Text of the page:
The further mathematical development of Algebra – in which alpha-numeric symbols are capable of infinite potential or possibilities — was a crucial innovation by 9th-century Muslims, most notably al-Khwarizmi, one of the greatest scientific minds of his era. Here, at the heart of this pivotal achievement, is a reflection of the Islamic faith in the mathematical concept of a universe whose creation by God is an unending, or infinitely living process.
Later Muslim scholars also made revolutionary advances in trigonometry and geometry. These new mathematical developments made it possible to reform the calendar to such a level of accuracy that it would be in error by only one day in five thousand years.
Armed with such flexible, yet precise methods of calculation, Muslim astronomers could explore the heavens in greater detail than had ever been possible. Their discoveries were not only important to science, but again both important and practical to their faith; for Muslims everywhere needed to know exactly in which direction to turn for prayers, what course to set for pilgrimages, and exactly when to begin the month-long fast of Ramadan.
In fact, it would take volumes to talk about Muslims contributions to mathematics and astronomy in the detail they deserve.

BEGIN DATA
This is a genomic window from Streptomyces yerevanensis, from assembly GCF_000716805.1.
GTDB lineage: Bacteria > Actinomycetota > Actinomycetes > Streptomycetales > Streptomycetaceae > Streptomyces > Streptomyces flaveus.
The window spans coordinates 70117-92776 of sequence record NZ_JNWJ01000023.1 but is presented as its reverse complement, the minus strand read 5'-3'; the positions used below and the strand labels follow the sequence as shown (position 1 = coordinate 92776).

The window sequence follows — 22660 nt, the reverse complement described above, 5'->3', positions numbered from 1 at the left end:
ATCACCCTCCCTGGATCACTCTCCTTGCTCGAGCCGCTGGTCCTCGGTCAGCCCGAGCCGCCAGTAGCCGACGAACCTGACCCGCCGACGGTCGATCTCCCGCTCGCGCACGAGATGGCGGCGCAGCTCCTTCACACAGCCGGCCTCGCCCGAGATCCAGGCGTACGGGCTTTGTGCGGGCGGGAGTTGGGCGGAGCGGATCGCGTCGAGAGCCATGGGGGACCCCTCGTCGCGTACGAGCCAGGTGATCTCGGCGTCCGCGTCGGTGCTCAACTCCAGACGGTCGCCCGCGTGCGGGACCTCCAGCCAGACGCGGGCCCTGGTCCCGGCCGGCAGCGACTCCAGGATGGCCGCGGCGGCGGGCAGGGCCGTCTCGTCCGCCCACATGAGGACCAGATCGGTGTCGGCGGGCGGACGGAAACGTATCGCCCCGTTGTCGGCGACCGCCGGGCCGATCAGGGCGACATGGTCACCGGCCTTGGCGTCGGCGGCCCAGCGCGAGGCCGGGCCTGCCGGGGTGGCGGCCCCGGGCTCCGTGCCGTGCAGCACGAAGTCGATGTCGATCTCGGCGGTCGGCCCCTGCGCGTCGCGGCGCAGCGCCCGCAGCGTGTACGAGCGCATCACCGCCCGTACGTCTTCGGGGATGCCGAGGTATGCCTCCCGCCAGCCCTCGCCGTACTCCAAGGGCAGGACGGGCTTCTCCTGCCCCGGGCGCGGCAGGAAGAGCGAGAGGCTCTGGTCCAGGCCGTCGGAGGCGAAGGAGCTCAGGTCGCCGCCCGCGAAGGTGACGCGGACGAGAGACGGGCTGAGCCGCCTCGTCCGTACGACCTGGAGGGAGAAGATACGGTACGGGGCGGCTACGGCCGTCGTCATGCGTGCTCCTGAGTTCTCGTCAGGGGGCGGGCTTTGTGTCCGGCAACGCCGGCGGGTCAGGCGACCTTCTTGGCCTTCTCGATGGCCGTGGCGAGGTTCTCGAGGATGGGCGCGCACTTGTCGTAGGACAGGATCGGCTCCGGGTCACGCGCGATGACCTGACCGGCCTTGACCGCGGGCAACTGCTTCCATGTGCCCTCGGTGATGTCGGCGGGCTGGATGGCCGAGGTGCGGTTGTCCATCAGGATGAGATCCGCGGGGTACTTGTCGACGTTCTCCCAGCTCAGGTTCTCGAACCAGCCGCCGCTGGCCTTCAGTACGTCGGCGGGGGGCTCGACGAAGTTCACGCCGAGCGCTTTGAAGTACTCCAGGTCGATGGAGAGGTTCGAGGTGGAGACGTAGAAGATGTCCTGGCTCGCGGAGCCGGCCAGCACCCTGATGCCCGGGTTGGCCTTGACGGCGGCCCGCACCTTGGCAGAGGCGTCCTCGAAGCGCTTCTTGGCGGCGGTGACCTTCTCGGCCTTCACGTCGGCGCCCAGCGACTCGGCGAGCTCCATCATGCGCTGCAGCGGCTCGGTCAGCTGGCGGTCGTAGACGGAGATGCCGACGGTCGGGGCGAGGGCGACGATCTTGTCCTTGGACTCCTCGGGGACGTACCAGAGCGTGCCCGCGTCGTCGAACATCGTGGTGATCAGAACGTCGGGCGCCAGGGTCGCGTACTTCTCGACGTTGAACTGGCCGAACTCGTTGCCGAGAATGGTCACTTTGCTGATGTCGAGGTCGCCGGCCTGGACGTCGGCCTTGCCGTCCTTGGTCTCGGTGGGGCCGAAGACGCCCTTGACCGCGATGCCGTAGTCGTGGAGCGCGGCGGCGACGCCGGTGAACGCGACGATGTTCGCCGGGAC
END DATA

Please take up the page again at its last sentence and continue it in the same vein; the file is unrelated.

The 8th century scientists al-Fazari, al-Farghani, and al-Zarqali, as well as later scholars al-Battani, Ibn-Yunus and others, improved instruments such as the astrolabe and compass, built unprecedented large-scale astronomical observatories, and compiled planetary tables and star charts that were used throughout Europe for centuries.
In observing and mapping the movements of the sun, planets, stars and other heavenly bodies so comprehensively, Muslim astronomers expressed the fundamental aims of Islam, which urged a never-ending quest to understand God’s visible signs in the cosmos.
Through observing the material universe, Muslims came to better understand the works of God. Nothing that humans could investigate on earth or in space was considered alien by these scientists.
Thus throughout the Muslim world, it was not at all unusual for an astronomer to be also a mathematician, geographer, physician, or even something of a philosopher and certainly, to some degree, a theologian!
Such multi-disciplined scholars paved the way for the European "Renaissance man" concept – a kind of versatile genius represented by Leonardo da Vinci, among others. He and other gifted scientists throughout the West, such as Kepler, Copernicus, Galileo and Newton, benefited from the fruits of disciplined Muslim mathematician-astronomers who passed on their methods of objective investigation, as well as their preserved transcriptions of early classical pioneers, including Aristotle and Ptolemy.
Without this great combined heritage, the European Renaissance and modern Western civilization could hardly have taken shape as they did.
Without their Muslim scientific forebears, would it indeed have been possible for 20th-century astronauts to set foot on the Moon?